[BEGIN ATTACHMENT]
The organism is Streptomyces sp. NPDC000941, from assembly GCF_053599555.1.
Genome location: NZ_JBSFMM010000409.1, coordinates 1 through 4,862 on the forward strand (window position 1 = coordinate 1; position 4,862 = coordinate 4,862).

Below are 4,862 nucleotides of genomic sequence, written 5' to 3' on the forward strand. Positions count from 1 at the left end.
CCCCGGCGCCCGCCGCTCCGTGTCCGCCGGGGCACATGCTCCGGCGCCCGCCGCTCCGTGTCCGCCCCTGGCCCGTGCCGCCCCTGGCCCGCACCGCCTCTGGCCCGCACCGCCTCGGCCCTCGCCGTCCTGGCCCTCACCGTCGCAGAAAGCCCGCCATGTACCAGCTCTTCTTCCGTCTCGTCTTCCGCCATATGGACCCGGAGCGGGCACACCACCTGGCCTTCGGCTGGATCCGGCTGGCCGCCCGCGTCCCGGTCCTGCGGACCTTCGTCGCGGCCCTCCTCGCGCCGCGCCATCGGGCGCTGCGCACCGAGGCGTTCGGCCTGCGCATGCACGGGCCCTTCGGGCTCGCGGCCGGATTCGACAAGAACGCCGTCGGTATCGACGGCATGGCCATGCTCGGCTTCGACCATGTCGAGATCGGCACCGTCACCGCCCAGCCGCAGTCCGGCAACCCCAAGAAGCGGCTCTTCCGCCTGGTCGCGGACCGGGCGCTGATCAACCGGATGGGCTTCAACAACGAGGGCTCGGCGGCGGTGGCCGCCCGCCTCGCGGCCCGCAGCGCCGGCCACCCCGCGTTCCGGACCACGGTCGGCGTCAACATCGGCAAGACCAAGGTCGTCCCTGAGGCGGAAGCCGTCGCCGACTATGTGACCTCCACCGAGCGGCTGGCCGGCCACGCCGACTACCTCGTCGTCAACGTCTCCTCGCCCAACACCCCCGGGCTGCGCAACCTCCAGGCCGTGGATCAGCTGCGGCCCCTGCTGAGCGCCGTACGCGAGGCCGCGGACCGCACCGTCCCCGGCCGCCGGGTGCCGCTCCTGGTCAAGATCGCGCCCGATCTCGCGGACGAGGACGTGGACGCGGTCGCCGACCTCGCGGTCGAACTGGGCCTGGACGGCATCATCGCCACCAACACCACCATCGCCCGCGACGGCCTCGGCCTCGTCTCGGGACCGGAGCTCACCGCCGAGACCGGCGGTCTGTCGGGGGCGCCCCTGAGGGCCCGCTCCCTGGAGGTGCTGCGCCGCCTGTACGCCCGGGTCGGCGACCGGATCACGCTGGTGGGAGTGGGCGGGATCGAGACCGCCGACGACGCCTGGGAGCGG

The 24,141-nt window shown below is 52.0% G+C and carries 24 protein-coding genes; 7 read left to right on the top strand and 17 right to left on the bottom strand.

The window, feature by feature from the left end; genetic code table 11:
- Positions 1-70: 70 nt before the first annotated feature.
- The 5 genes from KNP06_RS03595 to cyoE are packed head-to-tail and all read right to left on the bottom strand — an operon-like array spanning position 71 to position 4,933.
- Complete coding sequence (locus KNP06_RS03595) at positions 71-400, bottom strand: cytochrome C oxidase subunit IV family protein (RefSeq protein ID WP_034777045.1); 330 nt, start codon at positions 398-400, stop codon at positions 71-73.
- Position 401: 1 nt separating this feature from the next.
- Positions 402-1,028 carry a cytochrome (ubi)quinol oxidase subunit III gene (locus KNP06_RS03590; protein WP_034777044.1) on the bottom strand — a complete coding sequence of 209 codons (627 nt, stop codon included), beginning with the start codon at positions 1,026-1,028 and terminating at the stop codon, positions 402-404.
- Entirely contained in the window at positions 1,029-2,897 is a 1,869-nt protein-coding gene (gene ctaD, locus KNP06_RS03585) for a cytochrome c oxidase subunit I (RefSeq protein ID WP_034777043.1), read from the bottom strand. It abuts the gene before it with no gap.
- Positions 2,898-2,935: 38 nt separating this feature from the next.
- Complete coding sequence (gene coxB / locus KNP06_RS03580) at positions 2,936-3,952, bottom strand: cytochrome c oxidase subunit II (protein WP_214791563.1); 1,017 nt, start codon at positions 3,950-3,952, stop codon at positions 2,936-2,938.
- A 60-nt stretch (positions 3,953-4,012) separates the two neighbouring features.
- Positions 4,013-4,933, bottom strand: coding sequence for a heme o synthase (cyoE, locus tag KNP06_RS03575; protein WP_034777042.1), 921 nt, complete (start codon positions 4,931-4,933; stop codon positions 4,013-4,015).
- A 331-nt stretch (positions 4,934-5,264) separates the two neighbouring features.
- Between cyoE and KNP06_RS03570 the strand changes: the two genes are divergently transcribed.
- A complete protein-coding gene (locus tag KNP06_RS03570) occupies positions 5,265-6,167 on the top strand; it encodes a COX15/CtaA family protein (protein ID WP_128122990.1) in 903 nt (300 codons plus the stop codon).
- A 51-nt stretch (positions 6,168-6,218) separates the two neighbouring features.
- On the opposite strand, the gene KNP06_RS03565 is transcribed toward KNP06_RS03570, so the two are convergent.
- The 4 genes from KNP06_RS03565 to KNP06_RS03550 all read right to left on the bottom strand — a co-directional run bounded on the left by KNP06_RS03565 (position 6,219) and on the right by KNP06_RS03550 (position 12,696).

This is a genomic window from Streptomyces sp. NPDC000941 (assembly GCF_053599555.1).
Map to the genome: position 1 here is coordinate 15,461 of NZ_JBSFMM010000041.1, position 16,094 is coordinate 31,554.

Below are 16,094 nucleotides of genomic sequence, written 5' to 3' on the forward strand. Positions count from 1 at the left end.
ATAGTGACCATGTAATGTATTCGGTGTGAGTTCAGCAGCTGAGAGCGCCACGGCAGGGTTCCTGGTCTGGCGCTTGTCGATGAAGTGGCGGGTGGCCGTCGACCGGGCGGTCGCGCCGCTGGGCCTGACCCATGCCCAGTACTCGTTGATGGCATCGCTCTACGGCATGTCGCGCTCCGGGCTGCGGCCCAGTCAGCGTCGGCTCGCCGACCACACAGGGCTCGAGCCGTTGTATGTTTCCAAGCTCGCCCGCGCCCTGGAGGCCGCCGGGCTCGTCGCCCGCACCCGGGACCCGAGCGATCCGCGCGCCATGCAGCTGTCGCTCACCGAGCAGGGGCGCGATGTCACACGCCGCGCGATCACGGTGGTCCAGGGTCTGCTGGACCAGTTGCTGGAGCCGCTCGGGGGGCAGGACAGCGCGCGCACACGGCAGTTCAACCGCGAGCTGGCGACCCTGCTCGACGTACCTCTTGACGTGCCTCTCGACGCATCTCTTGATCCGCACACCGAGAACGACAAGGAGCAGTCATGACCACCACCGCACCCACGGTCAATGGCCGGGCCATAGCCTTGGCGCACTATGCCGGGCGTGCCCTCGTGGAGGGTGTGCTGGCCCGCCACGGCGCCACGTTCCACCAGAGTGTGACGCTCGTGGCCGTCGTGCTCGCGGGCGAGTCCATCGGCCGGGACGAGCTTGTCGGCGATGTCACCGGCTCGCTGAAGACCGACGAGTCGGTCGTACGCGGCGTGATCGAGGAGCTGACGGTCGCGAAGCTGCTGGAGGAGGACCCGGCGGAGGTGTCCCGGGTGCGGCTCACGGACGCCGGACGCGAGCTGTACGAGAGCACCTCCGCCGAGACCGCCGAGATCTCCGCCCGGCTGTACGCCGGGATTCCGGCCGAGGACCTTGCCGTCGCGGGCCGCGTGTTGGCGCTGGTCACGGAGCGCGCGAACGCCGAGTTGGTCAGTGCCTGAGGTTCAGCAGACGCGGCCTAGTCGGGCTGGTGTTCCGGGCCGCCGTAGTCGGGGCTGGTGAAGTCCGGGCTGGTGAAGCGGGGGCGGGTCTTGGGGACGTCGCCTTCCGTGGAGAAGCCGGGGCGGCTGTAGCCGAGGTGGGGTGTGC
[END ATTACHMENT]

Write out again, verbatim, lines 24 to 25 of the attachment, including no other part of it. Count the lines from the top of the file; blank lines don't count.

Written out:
Map to the genome: position 1 here is coordinate 15,461 of NZ_JBSFMM010000041.1, position 16,094 is coordinate 31,554.

Below are 16,094 nucleotides of genomic sequence, written 5' to 3' on the forward strand. Positions count from 1 at the left end.